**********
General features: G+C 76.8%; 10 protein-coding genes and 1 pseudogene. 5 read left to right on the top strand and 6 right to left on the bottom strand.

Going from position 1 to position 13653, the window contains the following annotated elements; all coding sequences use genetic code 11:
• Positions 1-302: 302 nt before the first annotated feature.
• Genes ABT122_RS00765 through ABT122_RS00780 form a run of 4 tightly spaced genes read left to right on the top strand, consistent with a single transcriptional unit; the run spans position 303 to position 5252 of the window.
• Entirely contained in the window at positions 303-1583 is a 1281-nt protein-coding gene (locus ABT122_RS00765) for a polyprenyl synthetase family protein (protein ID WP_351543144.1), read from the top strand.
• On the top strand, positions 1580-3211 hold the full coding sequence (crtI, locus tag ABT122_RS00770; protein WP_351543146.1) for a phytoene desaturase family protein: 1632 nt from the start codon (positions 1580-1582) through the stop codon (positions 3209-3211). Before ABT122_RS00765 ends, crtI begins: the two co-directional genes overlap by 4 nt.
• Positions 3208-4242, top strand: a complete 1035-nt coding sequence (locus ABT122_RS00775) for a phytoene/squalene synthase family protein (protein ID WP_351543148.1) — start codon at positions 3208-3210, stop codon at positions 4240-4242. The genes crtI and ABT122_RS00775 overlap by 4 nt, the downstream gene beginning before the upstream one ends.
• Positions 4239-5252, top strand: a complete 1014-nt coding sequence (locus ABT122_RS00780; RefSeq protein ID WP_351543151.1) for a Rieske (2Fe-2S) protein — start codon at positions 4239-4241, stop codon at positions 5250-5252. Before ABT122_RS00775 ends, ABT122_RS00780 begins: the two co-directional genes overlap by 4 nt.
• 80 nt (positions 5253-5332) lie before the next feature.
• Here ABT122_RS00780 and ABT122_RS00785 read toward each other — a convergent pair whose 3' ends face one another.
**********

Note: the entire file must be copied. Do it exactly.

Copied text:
General features: G+C 76.8%; 10 protein-coding genes and 1 pseudogene. 5 read left to right on the top strand and 6 right to left on the bottom strand.

Going from position 1 to position 13653, the window contains the following annotated elements; all coding sequences use genetic code 11:
• Positions 1-302: 302 nt before the first annotated feature.
• Genes ABT122_RS00765 through ABT122_RS00780 form a run of 4 tightly spaced genes read left to right on the top strand, consistent with a single transcriptional unit; the run spans position 303 to position 5252 of the window.
• Entirely contained in the window at positions 303-1583 is a 1281-nt protein-coding gene (locus ABT122_RS00765) for a polyprenyl synthetase family protein (protein ID WP_351543144.1), read from the top strand.
• On the top strand, positions 1580-3211 hold the full coding sequence (crtI, locus tag ABT122_RS00770; protein WP_351543146.1) for a phytoene desaturase family protein: 1632 nt from the start codon (positions 1580-1582) through the stop codon (positions 3209-3211). Before ABT122_RS00765 ends, crtI begins: the two co-directional genes overlap by 4 nt.
• Positions 3208-4242, top strand: a complete 1035-nt coding sequence (locus ABT122_RS00775) for a phytoene/squalene synthase family protein (protein ID WP_351543148.1) — start codon at positions 3208-3210, stop codon at positions 4240-4242. The genes crtI and ABT122_RS00775 overlap by 4 nt, the downstream gene beginning before the upstream one ends.
• Positions 4239-5252, top strand: a complete 1014-nt coding sequence (locus ABT122_RS00780; RefSeq protein ID WP_351543151.1) for a Rieske (2Fe-2S) protein — start codon at positions 4239-4241, stop codon at positions 5250-5252. Before ABT122_RS00775 ends, ABT122_RS00780 begins: the two co-directional genes overlap by 4 nt.
• 80 nt (positions 5253-5332) lie before the next feature.
• Here ABT122_RS00780 and ABT122_RS00785 read toward each other — a convergent pair whose 3' ends face one another.